Friday, 30 October 2015

The Legendary Morgan Motor Company

Henry Frederick Stanley Morgan, generally known as "HFS", was an employee of the Great Western Railway, who bought his first car in 1902 at the age of 21. In 1904, he left his railway job and co-founded a motor sales and servicing garage in Malvern Link. In 1909 he designed and built a car for his own use. He began production a year later and the company prospered. Morgan continued to run it until he died at age 77 in 1959.

Peter Morgan, son of HFS, ran the company until a few years before his death in 2003. He was replaced as chairman by Alan Garnett, a non-family director, from 2003 to 2006. On his departure, a four-man management team was set up consisting of Matthew Parkin, Tim Whitworth, Steve Morris and Charles Morgan, (Peter Morgan's son). In 2010, Parkin left the company and Charles Morgan was named Managing Director. In January 2013 Charles Morgan was removed as Managing Director and Steve Morris took that title. In October 2013, Charles Morgan was fired as an employee and a majority of the shareholders removed him from the Board of Directors. At the end of 2013, the shareholders appointed Andrew Duncan, a local solicitor and friend of the late Peter Morgan, as the first company Chairman since 2006.

Since 2011, the Morgan Motor Company and its related companies, (Aero Racing Limited and Morgan 3 Wheeler Ltd.) have been wholly owned divisions of Morgan Technologies, a company incorporated in late 2010.

Founded 1910
Founder H.F.S. Morgan
Headquarters Malvern, England
Key people
H.George Morgan (1910—1933)
H.F.S. Morgan (1910–1959)
Peter Morgan (1959–2003)
Alan Garnett (2003—2006)
Andrew Duncan (2013—)
Products Motor cars
Revenue (All divisions) £34 million (UK Companies House 2012 Financials)
Owner Morgan Family (100%)
Number of employees
163 (UK Companies House 2009 Financials)

Founded in 1909, Morgan cars have achieved fame throughout the world due to their unique blend of charisma, craftsmanship and performance. The Morgan Motor Company has evolved over 100 years into a true icon, a darling of the automotive industry and a brand synonymous with unrivalled excitement. Today, the ethos remains unchanged with a dedication to traditional craftsmanship and bespoke manufacturing.

The Morgan Motor Company Ltd. was established in 1909 by H.F.S. Morgan with the design of the Morgan three-wheeler. A four-wheeled model began production in 1936, and Morgan cars have long become famous the world over for their unique blend of charisma, quality materials, craftsmanship and performance.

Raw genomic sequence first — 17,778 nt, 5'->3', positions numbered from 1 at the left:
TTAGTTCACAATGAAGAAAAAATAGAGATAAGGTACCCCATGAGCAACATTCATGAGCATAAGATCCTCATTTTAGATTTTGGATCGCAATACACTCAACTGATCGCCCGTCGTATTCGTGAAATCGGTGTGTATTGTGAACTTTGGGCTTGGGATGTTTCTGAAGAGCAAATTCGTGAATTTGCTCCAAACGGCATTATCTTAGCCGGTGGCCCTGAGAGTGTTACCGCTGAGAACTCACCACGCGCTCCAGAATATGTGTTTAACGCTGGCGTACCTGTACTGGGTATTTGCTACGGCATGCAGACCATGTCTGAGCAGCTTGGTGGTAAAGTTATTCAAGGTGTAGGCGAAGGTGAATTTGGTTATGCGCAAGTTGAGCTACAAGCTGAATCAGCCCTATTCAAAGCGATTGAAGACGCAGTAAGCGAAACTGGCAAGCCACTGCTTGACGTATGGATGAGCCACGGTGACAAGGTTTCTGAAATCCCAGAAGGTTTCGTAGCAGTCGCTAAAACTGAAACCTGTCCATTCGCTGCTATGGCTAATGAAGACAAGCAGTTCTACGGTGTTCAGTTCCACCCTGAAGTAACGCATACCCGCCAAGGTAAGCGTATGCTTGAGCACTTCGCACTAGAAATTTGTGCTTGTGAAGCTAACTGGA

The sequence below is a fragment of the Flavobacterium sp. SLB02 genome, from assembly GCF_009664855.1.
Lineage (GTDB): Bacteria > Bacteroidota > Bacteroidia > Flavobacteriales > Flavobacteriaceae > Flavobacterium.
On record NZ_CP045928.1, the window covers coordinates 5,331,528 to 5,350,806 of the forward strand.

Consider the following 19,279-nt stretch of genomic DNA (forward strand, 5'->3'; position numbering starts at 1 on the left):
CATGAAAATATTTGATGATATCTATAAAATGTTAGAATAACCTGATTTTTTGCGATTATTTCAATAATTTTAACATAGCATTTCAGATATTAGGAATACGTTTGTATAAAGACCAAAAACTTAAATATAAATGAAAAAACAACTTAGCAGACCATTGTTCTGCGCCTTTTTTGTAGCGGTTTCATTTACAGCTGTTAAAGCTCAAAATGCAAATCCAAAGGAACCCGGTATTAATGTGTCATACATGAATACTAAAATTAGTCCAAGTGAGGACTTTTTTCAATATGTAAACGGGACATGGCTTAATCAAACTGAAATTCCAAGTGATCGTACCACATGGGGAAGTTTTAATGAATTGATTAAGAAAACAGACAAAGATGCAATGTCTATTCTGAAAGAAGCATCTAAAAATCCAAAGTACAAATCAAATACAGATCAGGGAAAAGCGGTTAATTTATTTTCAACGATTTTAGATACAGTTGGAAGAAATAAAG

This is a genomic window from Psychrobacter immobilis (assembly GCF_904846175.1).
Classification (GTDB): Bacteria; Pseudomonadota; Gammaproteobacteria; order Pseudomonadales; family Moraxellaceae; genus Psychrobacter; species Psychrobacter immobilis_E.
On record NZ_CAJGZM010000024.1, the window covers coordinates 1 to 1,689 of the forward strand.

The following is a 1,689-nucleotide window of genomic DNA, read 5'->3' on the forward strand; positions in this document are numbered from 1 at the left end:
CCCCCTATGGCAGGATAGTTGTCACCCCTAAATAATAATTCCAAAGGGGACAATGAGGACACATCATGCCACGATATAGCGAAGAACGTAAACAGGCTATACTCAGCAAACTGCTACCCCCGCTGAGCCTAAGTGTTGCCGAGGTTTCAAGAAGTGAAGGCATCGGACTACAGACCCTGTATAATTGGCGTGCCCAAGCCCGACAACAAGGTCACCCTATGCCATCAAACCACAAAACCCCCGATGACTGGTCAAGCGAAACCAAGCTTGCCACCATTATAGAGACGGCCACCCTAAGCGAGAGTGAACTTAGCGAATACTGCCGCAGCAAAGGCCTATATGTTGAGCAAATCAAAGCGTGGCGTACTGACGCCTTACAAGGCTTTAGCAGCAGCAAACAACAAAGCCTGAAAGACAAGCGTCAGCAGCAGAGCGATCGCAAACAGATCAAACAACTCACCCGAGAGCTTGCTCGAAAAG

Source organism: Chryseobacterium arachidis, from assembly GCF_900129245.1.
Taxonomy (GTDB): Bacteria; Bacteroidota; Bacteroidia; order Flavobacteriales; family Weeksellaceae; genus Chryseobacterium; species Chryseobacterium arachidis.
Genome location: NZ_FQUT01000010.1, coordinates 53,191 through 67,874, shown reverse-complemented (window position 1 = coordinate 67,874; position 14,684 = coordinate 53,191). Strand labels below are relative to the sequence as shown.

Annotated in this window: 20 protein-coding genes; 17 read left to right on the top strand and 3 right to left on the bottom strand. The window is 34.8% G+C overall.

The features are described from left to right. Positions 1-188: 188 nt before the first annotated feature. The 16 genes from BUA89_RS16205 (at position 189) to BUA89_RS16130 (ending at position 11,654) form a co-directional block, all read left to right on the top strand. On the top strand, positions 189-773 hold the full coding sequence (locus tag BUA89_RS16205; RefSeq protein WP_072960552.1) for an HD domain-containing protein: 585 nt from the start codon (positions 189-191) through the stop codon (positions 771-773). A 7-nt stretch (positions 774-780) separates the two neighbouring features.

The ethos at Morgan remains unchanged: all our cars are coach built and subjected to continual development in order to meet current standards of safety and to offer the responsive thoroughbred performance with which our name is associated. The development of our model-range has taken the marque into the 21st Century, and today Morgan builds in excess of 1300 cars per year. The Aero 8, a major achievement for a small Company, was launched in 2000, and continual evolution of the Aero Range has seen the 8 joined by the dramatic Aero SuperSports and its fixed-head sibling, the Aero Coupe. In 2011 we re-launched the Morgan 3 Wheeler, a modern interpretation of H.F.S. Morgan’s classic design. Our ‘Classic’ range continues to be our flagship vehicle – with models including the 4/4, the world’s longest-running production vehicle, and engine sizes ranging from 1600cc to 4800cc, these famous icons are the models perhaps most associated with Morgan.

Morgan is extremely proud of its heritage. We have established ourselves as a manufacturer synonymous with pure excellence, reinforced over time by our adherence to superior principles, higher standards and the best craftsmanship. Leading design capability, an extensive array of luxurious materials and the latest drive-train technologies combine to create an unparalleled driving experience.

The family atmosphere at our factory in the beautiful spa town of Malvern, Worcestershire, is one we cordially extend to our customers. Prospective owners are encouraged to visit us to watch their car being built and to choose from our wide paint and leather-trim ranges, along with the optional extras that will stamp their own individuality upon their Morgan; whether it be the lively ‘Classic’ range sports car, the extravagant high performance ‘Aero’ supercar or the truly unique Morgan 3 Wheeler, every last detail of a Morgan is tailored to the customer’s specification.

We invite everyone to witness the charms and the technology for themselves at our on site visitor centre

Announcement Date : May 1 , 1909